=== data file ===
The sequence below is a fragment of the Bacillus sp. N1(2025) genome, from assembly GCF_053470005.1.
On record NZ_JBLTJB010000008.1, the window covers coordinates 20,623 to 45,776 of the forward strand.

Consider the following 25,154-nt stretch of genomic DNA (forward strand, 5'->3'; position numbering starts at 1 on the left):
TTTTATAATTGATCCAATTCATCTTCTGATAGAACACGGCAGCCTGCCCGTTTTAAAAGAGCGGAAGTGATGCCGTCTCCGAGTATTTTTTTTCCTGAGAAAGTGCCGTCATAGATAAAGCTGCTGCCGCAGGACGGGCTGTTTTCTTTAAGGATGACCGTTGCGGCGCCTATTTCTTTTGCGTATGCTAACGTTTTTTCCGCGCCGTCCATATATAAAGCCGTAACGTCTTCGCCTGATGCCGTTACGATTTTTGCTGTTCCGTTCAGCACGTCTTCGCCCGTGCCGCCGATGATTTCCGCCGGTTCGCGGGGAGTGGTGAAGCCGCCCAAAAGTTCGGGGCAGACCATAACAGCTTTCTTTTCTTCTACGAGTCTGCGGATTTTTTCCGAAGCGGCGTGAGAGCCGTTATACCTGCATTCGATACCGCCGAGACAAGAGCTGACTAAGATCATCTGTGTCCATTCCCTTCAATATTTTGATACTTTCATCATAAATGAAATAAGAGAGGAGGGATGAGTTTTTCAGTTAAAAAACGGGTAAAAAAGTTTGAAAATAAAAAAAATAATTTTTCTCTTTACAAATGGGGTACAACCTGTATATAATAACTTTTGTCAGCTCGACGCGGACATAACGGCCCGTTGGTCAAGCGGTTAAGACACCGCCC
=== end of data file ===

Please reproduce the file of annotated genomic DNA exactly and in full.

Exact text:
The sequence below is a fragment of the Bacillus sp. N1(2025) genome, from assembly GCF_053470005.1.
On record NZ_JBLTJB010000008.1, the window covers coordinates 20,623 to 45,776 of the forward strand.

Consider the following 25,154-nt stretch of genomic DNA (forward strand, 5'->3'; position numbering starts at 1 on the left):
TTTTATAATTGATCCAATTCATCTTCTGATAGAACACGGCAGCCTGCCCGTTTTAAAAGAGCGGAAGTGATGCCGTCTCCGAGTATTTTTTTTCCTGAGAAAGTGCCGTCATAGATAAAGCTGCTGCCGCAGGACGGGCTGTTTTCTTTAAGGATGACCGTTGCGGCGCCTATTTCTTTTGCGTATGCTAACGTTTTTTCCGCGCCGTCCATATATAAAGCCGTAACGTCTTCGCCTGATGCCGTTACGATTTTTGCTGTTCCGTTCAGCACGTCTTCGCCCGTGCCGCCGATGATTTCCGCCGGTTCGCGGGGAGTGGTGAAGCCGCCCAAAAGTTCGGGGCAGACCATAACAGCTTTCTTTTCTTCTACGAGTCTGCGGATTTTTTCCGAAGCGGCGTGAGAGCCGTTATACCTGCATTCGATACCGCCGAGACAAGAGCTGACTAAGATCATCTGTGTCCATTCCCTTCAATATTTTGATACTTTCATCATAAATGAAATAAGAGAGGAGGGATGAGTTTTTCAGTTAAAAAACGGGTAAAAAAGTTTGAAAATAAAAAAAATAATTTTTCTCTTTACAAATGGGGTACAACCTGTATATAATAACTTTTGTCAGCTCGACGCGGACATAACGGCCCGTTGGTCAAGCGGTTAAGACACCGCCC